Reflecting on Black History Month

alt="What Black History can mean. Words on a black background with a green circle"

The history and experiences of Black people are an integral part of American history. Before its founding, when the United States was a British colony, slavery underpinned our nation. While it may seem difficult to grasp, we’re still living with the after-effects of previous centuries.

What occurs in the workplace affects society as a whole. Changes on the inside impact changes on the outside. Understanding and recognizing the contributions and struggles of Black people is crucial for fostering a more inclusive, equitable, and just society.

Celebrations like Black History Month are vital in raising awareness in the workplace of both positive and negative experiences of underrepresented groups.

But, if we can be honest for a moment, as two white women, we hadn’t thought deeply about the meaning of Black History Month in concrete realities. Yes, we know our white privilege allows for this to be the case. This does not feel comfortable to admit.

While we, personally, can’t fully understand the daily realities of lived Black experience, we can take a considered, thoughtful look. We understand there are microaggressions we don’t have to face, like hair discrimination. We feel strongly that it is our responsibility to honor Black History Month with our words and actions. And to move beyond performative acknowledgment by seeing what it means beyond February.

Right on the heels of George Floyd’s murder, organizations started to proclaim the importance of DEI. Now, in 2023, it appears that employers may be cooling off on their efforts to promote diversity, equity, and inclusion (DEI). Currently ranking sixth in HR priorities, DEI has fallen from fourth place in 2021.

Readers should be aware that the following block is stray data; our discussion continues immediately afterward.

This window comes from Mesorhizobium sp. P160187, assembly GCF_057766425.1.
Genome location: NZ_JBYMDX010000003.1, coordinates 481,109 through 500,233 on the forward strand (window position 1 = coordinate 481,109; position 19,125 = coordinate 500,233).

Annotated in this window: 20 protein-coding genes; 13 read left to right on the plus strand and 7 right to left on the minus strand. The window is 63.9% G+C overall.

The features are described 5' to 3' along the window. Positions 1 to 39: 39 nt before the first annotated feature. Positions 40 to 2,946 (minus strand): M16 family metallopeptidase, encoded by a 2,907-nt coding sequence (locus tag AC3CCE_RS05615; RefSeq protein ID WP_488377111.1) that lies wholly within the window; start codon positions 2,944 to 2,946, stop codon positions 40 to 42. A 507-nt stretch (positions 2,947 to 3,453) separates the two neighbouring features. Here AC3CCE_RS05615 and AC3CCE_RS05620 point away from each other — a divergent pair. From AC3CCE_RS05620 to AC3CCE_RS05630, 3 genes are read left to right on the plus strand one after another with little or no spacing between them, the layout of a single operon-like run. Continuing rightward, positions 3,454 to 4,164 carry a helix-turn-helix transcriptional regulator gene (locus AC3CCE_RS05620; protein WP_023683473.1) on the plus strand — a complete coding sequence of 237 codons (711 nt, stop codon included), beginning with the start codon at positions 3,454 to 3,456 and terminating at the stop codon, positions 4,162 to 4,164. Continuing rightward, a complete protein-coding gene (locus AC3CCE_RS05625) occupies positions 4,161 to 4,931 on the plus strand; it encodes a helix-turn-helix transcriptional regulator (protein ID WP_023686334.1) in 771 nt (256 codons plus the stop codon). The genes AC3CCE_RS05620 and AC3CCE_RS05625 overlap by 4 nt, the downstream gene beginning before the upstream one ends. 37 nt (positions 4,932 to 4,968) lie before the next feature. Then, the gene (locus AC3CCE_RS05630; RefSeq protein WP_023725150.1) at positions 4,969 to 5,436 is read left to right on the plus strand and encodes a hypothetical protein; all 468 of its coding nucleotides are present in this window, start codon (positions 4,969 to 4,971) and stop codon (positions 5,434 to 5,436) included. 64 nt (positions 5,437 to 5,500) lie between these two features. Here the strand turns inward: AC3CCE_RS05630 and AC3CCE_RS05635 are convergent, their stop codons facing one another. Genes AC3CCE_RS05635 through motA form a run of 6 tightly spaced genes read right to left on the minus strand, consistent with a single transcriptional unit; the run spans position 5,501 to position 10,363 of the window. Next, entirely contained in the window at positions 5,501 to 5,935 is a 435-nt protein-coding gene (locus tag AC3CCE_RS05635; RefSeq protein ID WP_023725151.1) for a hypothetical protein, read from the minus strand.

What we’re striving to do

We want to make sure we’re helping change employee systems, perceptions, and behavior. We want to facilitate more inclusion and belonging. Diversity, equity, inclusion, and belonging are good for people—and for business. DEI is more than a legal obligation or a trend that will be here today and gone tomorrow. It is our duty to persuade others that DEI is good for business. It is a way to attract and retain the best talent, a market differentiator, and a strategy for business success.

Did you know Black History Month has a different theme each year?

Nope? Us either. When Carter G. Woodson created Negro History Week in 1926, he created themes for the public to focus their attention on.

The 2023 theme is Black Resistance. This year’s theme focuses on the Black community’s resilience and strength in the face of adversity and oppression. As communication professionals, we can use our skills and platforms to raise awareness and educate ourselves and others to create meaningful change.

“Do the best you can until you know better.
Then when you know better, do better.”

– Maya Angelou

Five ways to support Black resistance all year long